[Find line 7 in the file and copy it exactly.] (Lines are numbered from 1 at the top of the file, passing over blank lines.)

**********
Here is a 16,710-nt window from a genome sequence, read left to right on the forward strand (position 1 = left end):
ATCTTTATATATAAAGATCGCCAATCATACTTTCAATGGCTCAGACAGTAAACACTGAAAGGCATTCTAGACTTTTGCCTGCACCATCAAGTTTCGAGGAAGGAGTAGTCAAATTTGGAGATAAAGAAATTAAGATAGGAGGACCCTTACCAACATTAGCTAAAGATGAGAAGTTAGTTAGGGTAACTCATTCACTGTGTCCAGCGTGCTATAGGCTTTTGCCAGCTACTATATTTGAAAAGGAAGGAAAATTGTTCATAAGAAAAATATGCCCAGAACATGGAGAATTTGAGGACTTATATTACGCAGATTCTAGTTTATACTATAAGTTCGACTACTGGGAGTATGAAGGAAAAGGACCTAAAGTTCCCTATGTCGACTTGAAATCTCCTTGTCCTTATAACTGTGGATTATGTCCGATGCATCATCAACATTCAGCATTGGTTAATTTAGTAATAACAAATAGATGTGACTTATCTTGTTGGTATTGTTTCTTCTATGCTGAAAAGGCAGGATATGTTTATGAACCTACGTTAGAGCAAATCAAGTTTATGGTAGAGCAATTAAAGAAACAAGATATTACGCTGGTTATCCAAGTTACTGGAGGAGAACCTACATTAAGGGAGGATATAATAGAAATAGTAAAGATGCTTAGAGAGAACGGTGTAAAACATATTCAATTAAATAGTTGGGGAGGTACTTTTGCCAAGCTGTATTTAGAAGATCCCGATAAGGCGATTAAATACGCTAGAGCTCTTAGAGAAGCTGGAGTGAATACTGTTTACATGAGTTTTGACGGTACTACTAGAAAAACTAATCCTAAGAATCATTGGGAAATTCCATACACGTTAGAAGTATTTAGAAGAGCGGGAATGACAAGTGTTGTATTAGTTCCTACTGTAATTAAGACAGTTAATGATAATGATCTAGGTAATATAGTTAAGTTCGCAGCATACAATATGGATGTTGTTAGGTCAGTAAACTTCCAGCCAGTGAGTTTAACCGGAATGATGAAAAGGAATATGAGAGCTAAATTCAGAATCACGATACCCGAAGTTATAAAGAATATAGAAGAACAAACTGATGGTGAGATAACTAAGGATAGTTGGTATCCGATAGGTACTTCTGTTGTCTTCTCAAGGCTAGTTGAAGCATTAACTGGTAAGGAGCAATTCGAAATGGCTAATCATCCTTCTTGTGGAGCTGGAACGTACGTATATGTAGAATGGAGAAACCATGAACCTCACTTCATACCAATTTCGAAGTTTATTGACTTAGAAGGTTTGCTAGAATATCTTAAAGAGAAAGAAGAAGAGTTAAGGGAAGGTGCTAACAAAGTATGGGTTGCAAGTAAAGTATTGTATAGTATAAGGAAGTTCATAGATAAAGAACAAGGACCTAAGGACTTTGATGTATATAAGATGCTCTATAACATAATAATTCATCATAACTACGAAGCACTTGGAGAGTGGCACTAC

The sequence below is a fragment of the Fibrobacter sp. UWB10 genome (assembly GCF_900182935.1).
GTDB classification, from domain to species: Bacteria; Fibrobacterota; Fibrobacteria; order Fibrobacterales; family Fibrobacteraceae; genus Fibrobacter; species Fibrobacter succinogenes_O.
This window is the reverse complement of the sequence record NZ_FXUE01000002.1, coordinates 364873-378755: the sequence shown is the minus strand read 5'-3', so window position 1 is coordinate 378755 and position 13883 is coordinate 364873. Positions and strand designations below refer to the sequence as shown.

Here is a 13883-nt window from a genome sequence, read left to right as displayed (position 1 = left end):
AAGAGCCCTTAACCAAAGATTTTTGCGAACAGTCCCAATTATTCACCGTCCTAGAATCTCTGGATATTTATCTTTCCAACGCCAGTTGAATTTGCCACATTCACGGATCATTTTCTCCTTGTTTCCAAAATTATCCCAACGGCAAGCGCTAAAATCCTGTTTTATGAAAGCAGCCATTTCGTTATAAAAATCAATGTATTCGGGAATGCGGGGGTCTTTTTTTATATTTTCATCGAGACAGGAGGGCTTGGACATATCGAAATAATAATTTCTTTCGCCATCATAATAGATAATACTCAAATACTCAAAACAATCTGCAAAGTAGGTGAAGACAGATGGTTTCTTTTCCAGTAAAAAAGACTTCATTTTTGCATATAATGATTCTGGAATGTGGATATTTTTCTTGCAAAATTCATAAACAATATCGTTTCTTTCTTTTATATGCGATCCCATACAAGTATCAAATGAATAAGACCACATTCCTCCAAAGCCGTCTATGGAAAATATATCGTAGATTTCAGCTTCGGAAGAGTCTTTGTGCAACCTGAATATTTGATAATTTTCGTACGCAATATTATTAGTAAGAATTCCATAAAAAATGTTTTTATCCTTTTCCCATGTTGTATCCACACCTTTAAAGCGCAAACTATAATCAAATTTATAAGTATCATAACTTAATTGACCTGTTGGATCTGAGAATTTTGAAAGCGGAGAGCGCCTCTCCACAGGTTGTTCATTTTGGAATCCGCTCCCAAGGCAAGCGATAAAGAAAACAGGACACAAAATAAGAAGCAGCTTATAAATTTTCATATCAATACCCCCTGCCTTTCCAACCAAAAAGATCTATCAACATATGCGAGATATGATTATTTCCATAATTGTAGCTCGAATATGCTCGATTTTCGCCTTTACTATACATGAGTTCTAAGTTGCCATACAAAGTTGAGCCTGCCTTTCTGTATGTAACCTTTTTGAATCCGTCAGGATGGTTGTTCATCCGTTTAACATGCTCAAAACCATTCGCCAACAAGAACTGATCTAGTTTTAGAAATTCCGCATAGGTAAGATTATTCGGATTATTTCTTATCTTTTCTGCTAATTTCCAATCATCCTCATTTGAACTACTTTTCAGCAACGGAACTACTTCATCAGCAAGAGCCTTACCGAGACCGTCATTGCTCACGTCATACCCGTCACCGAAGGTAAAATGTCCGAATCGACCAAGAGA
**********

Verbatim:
AAGAGCCCTTAACCAAAGATTTTTGCGAACAGTCCCAATTATTCACCGTCCTAGAATCTCTGGATATTTATCTTTCCAACGCCAGTTGAATTTGCCACATTCACGGATCATTTTCTCCTTGTTTCCAAAATTATCCCAACGGCAAGCGCTAAAATCCTGTTTTATGAAAGCAGCCATTTCGTTATAAAAATCAATGTATTCGGGAATGCGGGGGTCTTTTTTTATATTTTCATCGAGACAGGAGGGCTTGGACATATCGAAATAATAATTTCTTTCGCCATCATAATAGATAATACTCAAATACTCAAAACAATCTGCAAAGTAGGTGAAGACAGATGGTTTCTTTTCCAGTAAAAAAGACTTCATTTTTGCATATAATGATTCTGGAATGTGGATATTTTTCTTGCAAAATTCATAAACAATATCGTTTCTTTCTTTTATATGCGATCCCATACAAGTATCAAATGAATAAGACCACATTCCTCCAAAGCCGTCTATGGAAAATATATCGTAGATTTCAGCTTCGGAAGAGTCTTTGTGCAACCTGAATATTTGATAATTTTCGTACGCAATATTATTAGTAAGAATTCCATAAAAAATGTTTTTATCCTTTTCCCATGTTGTATCCACACCTTTAAAGCGCAAACTATAATCAAATTTATAAGTATCATAACTTAATTGACCTGTTGGATCTGAGAATTTTGAAAGCGGAGAGCGCCTCTCCACAGGTTGTTCATTTTGGAATCCGCTCCCAAGGCAAGCGATAAAGAAAACAGGACACAAAATAAGAAGCAGCTTATAAATTTTCATATCAATACCCCCTGCCTTTCCAACCAAAAAGATCTATCAACATATGCGAGATATGATTATTTCCATAATTGTAGCTCGAATATGCTCGATTTTCGCCTTTACTATACATGAGTTCTAAGTTGCCATACAAAGTTGAGCCTGCCTTTCTGTATGTAACCTTTTTGAATCCGTCAGGATGGTTGTTCATCCGTTTAACATGCTCAAAACCATTCGCCAACAAGAACTGATCTAGTTTTAGAAATTCCGCATAGGTAAGATTATTCGGATTATTTCTTATCTTTTCTGCTAATTTCCAATCATCCTCATTTGAACTACTTTTCAGCAACGGAACTACTTCATCAGCAAGAGCCTTACCGAGACCGTCATTGCTCACGTCATACCCGTCACCGAAGGTAAAATGTCCGAATCGACCAAGAGA